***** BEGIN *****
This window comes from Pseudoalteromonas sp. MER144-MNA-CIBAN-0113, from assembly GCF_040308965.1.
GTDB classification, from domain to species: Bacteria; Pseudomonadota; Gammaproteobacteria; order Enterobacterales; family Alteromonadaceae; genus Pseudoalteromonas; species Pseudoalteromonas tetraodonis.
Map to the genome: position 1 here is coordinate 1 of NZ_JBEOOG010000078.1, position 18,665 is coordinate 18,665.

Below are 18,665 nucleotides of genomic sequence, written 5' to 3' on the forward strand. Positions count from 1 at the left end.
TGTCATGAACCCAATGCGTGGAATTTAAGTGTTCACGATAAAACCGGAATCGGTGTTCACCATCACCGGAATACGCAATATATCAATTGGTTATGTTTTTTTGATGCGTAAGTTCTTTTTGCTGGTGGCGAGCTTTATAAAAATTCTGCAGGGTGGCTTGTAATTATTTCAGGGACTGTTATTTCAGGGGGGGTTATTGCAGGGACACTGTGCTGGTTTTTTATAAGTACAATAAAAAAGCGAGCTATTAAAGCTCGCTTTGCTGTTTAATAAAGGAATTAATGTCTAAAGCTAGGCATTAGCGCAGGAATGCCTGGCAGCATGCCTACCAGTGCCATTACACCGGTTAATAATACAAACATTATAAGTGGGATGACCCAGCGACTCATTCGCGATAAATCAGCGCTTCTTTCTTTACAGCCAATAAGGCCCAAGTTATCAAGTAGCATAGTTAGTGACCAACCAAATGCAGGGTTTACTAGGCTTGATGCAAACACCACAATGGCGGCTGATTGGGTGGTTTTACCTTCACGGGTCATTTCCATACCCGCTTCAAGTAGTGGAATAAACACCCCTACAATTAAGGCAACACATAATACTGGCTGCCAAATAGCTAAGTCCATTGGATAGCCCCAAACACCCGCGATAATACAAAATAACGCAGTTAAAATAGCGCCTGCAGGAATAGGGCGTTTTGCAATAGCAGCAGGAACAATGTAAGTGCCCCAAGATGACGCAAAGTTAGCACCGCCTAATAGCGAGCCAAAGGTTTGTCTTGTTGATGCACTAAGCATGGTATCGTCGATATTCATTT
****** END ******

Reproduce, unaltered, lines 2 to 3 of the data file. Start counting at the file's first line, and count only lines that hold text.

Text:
GTDB classification, from domain to species: Bacteria; Pseudomonadota; Gammaproteobacteria; order Enterobacterales; family Alteromonadaceae; genus Pseudoalteromonas; species Pseudoalteromonas tetraodonis.
Map to the genome: position 1 here is coordinate 1 of NZ_JBEOOG010000078.1, position 18,665 is coordinate 18,665.